July-August 2018

A roundup of notable quotables

“My jobs have required me to study cops for 37 years. I’ve worked with them. I’ve played ball with them. I’ve drunk beer with them. I’ve laughed with them, I’ve cried with them, I’ve celebrated with them, and I’ve suffered with them, but I have never for a single moment understood them. I cannot imagine what kind of person does all the things they do for a society of strangers, three million of us in this county who they will never meet, but for whom they are always committed. Always there. Always ready.”

—Honorable William W. Bedsworth, an associate justice on the Fourth District Court of Appeals, in a speech at the grand opening of Golden West College’s Criminal Justice Training Center (CJTC) in Huntington Beach, California, in April. http://behindthebadgeoc.com/cities//appellate-justice-makes-case-for-how-tough-it-is-for-police-officers

“Dogs are man’s best friend and, as the defendant is about to learn, we are drug dealers’ worst enemy.”

—New York U.S. Attorney Richard Donoghue, in an Associated Press article about a veterinarian, Andres Lopez Elorza, who pled not guilty in a federal court in Brooklyn to drug trafficking charges. It is alleged that Elorza stitched packets of liquid heroin into the bodies of puppies, which were then sent on commercial flights to New York City, where the drugs were cut out of them.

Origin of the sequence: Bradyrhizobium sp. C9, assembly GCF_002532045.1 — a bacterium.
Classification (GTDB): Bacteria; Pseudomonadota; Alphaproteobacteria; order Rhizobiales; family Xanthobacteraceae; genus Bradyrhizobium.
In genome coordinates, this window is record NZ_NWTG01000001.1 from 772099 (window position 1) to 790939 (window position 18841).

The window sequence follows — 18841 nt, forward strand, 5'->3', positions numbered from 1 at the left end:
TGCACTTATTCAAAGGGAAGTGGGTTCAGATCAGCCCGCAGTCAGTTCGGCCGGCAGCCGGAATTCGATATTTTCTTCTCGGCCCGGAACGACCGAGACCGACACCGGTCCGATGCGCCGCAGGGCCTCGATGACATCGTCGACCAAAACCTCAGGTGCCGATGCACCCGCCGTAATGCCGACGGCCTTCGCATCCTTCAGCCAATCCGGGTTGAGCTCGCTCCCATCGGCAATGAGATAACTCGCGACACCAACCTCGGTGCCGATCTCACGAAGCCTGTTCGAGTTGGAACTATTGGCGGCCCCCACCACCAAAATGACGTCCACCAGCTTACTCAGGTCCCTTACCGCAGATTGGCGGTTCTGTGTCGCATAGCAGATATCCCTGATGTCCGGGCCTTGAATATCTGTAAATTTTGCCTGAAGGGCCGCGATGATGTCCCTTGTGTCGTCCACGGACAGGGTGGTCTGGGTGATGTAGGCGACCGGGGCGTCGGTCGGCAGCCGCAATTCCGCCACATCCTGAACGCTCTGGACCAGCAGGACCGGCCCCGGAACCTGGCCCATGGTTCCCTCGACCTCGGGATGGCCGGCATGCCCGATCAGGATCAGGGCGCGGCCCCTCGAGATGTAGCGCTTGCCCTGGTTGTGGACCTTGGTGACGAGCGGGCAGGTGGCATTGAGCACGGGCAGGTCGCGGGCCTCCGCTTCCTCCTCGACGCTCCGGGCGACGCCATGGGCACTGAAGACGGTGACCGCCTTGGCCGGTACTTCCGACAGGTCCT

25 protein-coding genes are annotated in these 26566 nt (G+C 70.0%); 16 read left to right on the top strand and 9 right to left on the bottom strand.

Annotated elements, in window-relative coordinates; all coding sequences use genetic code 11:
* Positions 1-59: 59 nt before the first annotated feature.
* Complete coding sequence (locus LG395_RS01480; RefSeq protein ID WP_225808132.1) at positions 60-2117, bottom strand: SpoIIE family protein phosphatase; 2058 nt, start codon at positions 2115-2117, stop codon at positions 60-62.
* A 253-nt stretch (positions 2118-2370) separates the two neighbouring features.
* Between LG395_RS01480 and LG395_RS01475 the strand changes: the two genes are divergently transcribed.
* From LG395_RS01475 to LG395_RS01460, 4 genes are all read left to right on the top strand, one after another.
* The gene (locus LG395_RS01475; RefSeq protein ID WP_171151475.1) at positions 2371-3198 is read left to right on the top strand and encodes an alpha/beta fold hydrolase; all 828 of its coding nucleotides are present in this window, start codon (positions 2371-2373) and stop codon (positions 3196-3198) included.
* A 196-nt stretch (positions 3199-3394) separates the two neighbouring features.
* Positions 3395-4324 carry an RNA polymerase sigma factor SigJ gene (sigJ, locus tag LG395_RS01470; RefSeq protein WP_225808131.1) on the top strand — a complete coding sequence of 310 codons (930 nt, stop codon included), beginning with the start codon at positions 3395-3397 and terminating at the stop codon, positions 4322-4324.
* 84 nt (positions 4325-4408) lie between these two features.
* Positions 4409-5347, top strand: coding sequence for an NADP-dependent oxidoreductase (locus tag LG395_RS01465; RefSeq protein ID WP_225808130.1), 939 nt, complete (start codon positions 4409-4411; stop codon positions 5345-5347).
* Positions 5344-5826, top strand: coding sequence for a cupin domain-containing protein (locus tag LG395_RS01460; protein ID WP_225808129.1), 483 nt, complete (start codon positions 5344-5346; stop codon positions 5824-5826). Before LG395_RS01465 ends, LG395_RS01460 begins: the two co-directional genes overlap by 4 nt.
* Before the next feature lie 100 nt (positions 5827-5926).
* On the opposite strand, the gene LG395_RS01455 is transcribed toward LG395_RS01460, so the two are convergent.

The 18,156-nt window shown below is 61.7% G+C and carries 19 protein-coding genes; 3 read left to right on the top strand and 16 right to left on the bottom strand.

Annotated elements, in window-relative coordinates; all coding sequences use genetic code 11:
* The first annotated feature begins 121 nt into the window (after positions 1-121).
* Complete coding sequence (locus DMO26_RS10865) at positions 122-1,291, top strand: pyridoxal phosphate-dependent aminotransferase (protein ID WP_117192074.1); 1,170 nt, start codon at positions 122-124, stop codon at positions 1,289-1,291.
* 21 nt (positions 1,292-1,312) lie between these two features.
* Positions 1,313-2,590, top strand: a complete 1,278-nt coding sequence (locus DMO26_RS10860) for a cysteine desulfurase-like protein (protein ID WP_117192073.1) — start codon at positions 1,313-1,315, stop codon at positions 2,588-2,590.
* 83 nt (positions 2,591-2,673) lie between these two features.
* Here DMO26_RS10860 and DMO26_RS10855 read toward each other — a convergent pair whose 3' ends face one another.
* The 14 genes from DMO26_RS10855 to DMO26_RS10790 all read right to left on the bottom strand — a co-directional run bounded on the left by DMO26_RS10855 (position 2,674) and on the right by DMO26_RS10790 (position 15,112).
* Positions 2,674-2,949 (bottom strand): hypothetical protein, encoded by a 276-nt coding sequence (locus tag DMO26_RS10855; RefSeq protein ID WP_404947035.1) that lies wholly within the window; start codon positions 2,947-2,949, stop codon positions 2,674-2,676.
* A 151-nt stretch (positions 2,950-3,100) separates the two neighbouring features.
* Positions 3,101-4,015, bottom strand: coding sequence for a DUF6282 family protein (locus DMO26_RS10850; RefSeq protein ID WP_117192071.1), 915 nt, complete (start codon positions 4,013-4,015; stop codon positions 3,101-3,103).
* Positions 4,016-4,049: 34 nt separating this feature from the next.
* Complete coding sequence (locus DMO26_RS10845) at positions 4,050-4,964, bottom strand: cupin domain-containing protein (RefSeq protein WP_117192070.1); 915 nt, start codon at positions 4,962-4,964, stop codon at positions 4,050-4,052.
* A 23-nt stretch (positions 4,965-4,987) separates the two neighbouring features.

“‘In every good marriage, it helps to be a little deaf.’ I have followed that advice assiduously, and not only at home through 56 years of marital partnership. I have employed it as well in every workplace, including the Supreme Court. When a thoughtless or unkind word is spoken, best to tune it out. Reacting in anger or annoyance will not advance one’s ability to persuade.”

—U.S. Supreme Court Justice Ruth Bader Ginsberg, relaying advice she received from her mother-in-law on her wedding day, in an op-ed piece she wrote for The New York Times in 2016. The same quote appears in a new documentary on her life, called <RBG,> which hit theaters in early May.


“Something was telling me to go back to this area.”

—Cpt. Darryl Wormuth of the Prince George County (Maryland) Police Department, after he’d answered a call about a man lying face-down in the grass near an apartment complex. Cpt. Wormuth went with medics to drop the man at a hospital and finished his shift three hours later—but he felt a tug to return to the apartment complex. There, in a remote corner of the parking lot, he found an SUV, engine running, with a toddler strapped in a car seat by herself, and it was a hot day—she was the daughter of the man Wormuth had taken to the hospital, and she’d been left alone in the hot car for hours. The officer was able to rouse her, though, and she was fine after having some water and chicken nuggets. Whew!


“Traditionally when there are handwritten letters in my in-box, people in my position don’t really like those. But I could tell from the shape of it, it must have been nice.”

—Ellis County & District Attorney Patrick Wilson, of a thank-you note he received from a crime victim. In 2005, Wilson tried a defendant for sexually assaulting a 9-year-old girl (the man was convicted), and just this past May, that little girl—all grown up, graduating from high school, and planning to go into social work—wrote him a letter to thank him for helping her.


“When your client wants
To insist he’s not guilty
You have to let him”

—Twitter user @SupremeHaiku (Supreme Court Haiku) on May’s decision in McCoy v. Louisiana